Normally, solar panels are electrically coupled in series, so if one panel is broken or shaded, the whole array yields less. During my graduation project, I worked on micro-electronics that can compensate the loss of that yield and increase the total energy production of the array. Together with a cofounder, I started a spin-off with this technology. That’s really important to me, using technology for societal issues such as the energy transition.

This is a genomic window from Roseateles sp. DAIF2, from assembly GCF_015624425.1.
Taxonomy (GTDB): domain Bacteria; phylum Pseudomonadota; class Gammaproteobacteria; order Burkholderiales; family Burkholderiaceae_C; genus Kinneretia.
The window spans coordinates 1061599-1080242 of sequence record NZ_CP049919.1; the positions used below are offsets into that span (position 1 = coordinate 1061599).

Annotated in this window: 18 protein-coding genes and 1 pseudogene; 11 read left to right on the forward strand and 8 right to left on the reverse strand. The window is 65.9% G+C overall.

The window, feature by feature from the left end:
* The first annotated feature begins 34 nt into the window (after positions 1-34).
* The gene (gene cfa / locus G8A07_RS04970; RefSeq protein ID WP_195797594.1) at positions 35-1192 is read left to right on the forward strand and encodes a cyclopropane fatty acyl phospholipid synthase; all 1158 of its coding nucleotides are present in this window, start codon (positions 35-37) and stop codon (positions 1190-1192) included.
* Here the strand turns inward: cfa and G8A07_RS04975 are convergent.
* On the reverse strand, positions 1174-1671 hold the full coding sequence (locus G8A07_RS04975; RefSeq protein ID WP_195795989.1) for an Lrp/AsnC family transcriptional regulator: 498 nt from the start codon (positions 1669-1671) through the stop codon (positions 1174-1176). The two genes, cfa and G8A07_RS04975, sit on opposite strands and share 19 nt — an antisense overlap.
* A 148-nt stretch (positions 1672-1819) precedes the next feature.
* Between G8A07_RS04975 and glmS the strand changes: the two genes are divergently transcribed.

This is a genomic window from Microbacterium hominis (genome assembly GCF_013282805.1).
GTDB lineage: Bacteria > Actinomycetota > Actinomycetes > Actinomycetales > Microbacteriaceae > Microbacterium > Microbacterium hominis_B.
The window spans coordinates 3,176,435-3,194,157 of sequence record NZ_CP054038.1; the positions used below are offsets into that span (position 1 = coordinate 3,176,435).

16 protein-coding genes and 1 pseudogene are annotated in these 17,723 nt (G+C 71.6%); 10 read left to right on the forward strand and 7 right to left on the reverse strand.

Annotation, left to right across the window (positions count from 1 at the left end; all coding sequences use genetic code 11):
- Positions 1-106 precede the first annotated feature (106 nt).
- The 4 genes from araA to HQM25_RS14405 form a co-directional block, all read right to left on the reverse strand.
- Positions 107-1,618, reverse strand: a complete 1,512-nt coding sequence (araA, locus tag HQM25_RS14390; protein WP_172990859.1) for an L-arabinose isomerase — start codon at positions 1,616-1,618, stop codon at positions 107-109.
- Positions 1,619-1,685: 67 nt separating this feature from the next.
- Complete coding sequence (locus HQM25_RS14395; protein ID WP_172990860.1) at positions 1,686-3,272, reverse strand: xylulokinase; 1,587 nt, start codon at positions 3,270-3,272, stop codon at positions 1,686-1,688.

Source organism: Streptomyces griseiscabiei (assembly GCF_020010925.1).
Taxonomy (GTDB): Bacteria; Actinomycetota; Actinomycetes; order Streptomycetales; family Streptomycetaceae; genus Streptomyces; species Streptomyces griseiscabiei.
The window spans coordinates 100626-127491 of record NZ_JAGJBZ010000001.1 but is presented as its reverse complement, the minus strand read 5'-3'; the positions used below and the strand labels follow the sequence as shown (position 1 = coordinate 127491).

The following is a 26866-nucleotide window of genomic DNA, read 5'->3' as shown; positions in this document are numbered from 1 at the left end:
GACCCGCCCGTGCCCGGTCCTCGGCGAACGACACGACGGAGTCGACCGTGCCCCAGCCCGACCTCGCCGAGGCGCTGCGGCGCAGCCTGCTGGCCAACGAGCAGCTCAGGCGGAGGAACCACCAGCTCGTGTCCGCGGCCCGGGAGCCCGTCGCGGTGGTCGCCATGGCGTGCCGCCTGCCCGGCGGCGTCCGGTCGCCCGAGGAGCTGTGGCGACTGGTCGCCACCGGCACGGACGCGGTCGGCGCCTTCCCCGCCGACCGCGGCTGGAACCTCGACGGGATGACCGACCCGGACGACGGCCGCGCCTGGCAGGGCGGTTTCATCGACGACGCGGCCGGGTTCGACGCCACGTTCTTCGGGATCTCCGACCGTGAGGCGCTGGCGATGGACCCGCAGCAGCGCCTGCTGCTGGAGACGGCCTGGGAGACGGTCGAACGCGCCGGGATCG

The best thing about the SELECT program is that you learn a truly problem-oriented approach in an international, entrepreneurial context, so you combine many different scientific areas in your solution. At TU/e, students are full of initiative. Study associations, spin-offs, student teams – there’s a lot of room to develop good ideas. Being a TU/e spin-off is great: you’re independent but still part of the TU/e ‘family’ and the Brainport region.